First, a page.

After my disappointing introduction to Norway, I found Bergen absolutely incredible and it could do no wrong despite its abnormally frigid weather that caused me to hide indoors at the guesthouse reading the trashy romances. I'm not sure whether it was the charming painted wooden houses with its funky colored doors built upon narrow non-grid like winding streets or if it was the layout of the city with its houses built in steps on the hill side each with a great view of down below and the harbour.
The city was great for a casual stroll down at the harbour or browsing through the galleries housed in the historic area of Bryggen with restorations ongoing using traditional methods and materials. My one and only museum stop in Bergen was to the Hanseatic Museum, a restored merchant house complete with authentic squeaking floorboards and fish smell from the abundance of dried fish decorating the museum from the rafters. Ikea clearly did not establish its design influence on this merchant house as dark varnished wood, dreary decor and dim lighting ruled the living quarters of the middle class men involved in peddling fish and fish oil. Perhaps it was for the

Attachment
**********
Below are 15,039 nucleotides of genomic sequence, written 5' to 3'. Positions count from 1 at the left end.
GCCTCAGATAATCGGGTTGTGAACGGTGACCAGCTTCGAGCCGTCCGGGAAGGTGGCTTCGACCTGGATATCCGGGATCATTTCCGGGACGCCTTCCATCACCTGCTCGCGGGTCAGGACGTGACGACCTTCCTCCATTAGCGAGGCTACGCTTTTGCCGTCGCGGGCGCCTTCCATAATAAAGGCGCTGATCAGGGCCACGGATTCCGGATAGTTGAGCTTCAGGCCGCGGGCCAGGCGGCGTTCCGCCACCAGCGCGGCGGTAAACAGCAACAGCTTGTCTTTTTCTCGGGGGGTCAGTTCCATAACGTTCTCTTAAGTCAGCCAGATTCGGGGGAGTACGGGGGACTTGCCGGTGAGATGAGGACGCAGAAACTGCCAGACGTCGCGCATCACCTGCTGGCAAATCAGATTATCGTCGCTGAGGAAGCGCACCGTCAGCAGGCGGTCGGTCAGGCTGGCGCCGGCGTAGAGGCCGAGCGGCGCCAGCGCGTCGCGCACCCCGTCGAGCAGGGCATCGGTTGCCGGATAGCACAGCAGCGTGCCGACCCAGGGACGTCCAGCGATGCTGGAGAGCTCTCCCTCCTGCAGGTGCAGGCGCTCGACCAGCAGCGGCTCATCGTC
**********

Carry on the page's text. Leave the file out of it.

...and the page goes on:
better, as the dark decor most likely hid dirt well and I can't imagine a house full of men being the cleanest around.
The fish market located at the harbour was a one stop shop for salmon filets, cavier and tried and true touristy knitted Norwegian mittens and sweaters. I was a bit stunned by the presence and availability of seal pelts at the fish market. I suppose I shouldn't be surprised as Canada is known, unfortunately, for its seal hunting. However, living in the western parts, seals and seal products are not commonly available in the landlocked province I live in. Does wearing a seal skin vest provide the same amount of prestige and indication of social class as walking down the street in a mink or fox fur coat?
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